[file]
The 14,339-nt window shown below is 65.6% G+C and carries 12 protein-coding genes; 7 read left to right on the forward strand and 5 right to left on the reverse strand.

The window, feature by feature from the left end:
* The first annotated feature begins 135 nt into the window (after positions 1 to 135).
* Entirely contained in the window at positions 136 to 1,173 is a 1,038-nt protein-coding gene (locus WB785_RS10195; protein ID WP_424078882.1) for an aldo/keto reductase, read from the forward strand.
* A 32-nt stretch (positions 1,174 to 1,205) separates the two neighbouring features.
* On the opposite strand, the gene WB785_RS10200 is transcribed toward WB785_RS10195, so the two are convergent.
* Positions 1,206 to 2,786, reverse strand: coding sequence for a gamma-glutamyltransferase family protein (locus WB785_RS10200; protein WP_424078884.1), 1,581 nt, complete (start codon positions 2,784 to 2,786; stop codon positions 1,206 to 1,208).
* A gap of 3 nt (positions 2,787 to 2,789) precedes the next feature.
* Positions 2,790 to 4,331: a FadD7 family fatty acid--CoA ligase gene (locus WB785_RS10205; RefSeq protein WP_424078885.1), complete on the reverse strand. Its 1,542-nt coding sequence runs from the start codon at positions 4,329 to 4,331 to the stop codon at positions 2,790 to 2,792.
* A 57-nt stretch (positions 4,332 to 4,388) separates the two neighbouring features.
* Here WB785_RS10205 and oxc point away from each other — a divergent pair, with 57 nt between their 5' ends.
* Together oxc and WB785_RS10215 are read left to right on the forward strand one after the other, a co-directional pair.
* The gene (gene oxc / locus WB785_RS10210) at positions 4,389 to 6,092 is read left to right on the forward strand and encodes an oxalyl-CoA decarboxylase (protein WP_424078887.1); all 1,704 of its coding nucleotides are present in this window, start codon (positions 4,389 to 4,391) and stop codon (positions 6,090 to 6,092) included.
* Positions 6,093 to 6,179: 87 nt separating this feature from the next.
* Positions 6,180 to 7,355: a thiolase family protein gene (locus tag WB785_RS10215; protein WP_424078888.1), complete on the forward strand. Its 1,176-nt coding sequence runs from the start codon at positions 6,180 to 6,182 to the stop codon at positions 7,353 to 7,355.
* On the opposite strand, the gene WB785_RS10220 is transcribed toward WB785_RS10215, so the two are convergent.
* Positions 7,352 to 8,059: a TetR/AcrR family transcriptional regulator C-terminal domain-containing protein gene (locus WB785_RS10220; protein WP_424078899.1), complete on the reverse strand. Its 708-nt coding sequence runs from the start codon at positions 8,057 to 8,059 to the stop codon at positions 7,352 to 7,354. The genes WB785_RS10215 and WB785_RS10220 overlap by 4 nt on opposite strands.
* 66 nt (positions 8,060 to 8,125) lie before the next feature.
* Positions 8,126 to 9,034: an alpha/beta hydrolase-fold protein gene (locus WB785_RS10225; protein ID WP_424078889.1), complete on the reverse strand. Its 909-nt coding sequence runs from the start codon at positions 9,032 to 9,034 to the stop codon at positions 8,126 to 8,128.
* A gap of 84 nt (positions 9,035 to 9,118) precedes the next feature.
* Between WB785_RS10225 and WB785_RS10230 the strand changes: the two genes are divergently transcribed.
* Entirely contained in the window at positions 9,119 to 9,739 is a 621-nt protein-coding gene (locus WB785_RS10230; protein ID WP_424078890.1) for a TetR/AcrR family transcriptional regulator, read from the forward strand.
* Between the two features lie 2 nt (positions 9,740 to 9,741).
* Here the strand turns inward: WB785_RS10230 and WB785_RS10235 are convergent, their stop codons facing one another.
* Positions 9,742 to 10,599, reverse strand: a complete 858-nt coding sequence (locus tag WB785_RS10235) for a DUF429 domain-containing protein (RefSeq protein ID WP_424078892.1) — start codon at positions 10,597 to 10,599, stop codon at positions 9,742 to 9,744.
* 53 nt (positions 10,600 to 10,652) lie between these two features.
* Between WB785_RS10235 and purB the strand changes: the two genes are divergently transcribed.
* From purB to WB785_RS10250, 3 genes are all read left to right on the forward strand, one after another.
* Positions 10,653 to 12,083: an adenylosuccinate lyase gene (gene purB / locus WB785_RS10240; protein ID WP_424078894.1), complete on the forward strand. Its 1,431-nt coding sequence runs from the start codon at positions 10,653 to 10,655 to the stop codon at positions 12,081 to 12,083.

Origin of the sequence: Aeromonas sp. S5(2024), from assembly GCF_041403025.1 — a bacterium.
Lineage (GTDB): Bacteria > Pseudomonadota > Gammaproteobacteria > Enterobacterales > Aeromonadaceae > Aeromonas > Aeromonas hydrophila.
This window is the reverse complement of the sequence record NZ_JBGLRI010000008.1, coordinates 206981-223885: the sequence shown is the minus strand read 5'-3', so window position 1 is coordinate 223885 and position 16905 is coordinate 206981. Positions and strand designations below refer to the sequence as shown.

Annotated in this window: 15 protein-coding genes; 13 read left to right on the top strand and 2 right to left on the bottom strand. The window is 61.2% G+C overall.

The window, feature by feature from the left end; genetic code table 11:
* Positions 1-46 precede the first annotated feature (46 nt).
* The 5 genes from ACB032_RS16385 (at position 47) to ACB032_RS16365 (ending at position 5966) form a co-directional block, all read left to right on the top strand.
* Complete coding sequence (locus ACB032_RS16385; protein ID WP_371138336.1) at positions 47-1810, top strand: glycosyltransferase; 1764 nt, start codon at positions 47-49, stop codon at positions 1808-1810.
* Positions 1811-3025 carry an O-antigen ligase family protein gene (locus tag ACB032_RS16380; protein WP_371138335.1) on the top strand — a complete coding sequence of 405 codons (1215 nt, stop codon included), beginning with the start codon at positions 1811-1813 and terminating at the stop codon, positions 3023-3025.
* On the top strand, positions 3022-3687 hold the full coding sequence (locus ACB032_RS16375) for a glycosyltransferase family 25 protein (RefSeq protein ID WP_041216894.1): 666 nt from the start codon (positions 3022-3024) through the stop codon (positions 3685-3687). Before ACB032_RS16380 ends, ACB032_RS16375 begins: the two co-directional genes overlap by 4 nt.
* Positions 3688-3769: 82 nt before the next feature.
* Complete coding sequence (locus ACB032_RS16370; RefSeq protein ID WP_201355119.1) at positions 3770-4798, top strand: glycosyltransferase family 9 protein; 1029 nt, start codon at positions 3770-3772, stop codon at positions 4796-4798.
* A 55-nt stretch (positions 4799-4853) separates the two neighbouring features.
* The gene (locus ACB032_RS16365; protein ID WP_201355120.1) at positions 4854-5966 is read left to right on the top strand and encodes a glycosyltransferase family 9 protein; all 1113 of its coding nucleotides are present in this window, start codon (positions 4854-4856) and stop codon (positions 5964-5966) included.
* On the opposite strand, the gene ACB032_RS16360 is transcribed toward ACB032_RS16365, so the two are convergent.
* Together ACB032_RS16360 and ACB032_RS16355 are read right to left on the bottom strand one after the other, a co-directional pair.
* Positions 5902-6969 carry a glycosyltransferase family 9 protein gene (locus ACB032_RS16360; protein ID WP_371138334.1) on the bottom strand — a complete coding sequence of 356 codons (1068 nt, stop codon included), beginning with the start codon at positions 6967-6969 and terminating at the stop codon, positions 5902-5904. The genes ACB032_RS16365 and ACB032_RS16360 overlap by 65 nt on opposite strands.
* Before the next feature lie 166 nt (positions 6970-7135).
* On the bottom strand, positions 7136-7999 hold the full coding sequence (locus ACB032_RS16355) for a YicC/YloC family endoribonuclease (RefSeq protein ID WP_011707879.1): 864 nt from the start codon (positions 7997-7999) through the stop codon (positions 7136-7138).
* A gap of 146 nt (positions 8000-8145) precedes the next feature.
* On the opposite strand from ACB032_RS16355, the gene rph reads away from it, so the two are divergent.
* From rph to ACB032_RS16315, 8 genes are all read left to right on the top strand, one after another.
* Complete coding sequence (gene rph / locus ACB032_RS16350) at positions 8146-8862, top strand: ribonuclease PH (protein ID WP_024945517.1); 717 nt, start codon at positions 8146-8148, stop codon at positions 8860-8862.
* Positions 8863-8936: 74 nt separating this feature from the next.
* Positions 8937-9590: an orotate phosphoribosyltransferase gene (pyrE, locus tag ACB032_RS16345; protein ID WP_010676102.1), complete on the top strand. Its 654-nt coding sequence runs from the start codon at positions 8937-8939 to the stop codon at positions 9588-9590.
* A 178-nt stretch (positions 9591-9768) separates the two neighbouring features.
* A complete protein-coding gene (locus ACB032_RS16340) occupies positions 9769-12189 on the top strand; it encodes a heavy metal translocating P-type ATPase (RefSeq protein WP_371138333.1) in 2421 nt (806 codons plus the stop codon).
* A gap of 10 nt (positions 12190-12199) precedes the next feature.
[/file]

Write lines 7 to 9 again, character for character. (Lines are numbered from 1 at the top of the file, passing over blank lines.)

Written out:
* Positions 1,206 to 2,786, reverse strand: coding sequence for a gamma-glutamyltransferase family protein (locus WB785_RS10200; protein WP_424078884.1), 1,581 nt, complete (start codon positions 2,784 to 2,786; stop codon positions 1,206 to 1,208).
* A gap of 3 nt (positions 2,787 to 2,789) precedes the next feature.
* Positions 2,790 to 4,331: a FadD7 family fatty acid--CoA ligase gene (locus WB785_RS10205; RefSeq protein WP_424078885.1), complete on the reverse strand. Its 1,542-nt coding sequence runs from the start codon at positions 4,329 to 4,331 to the stop codon at positions 2,790 to 2,792.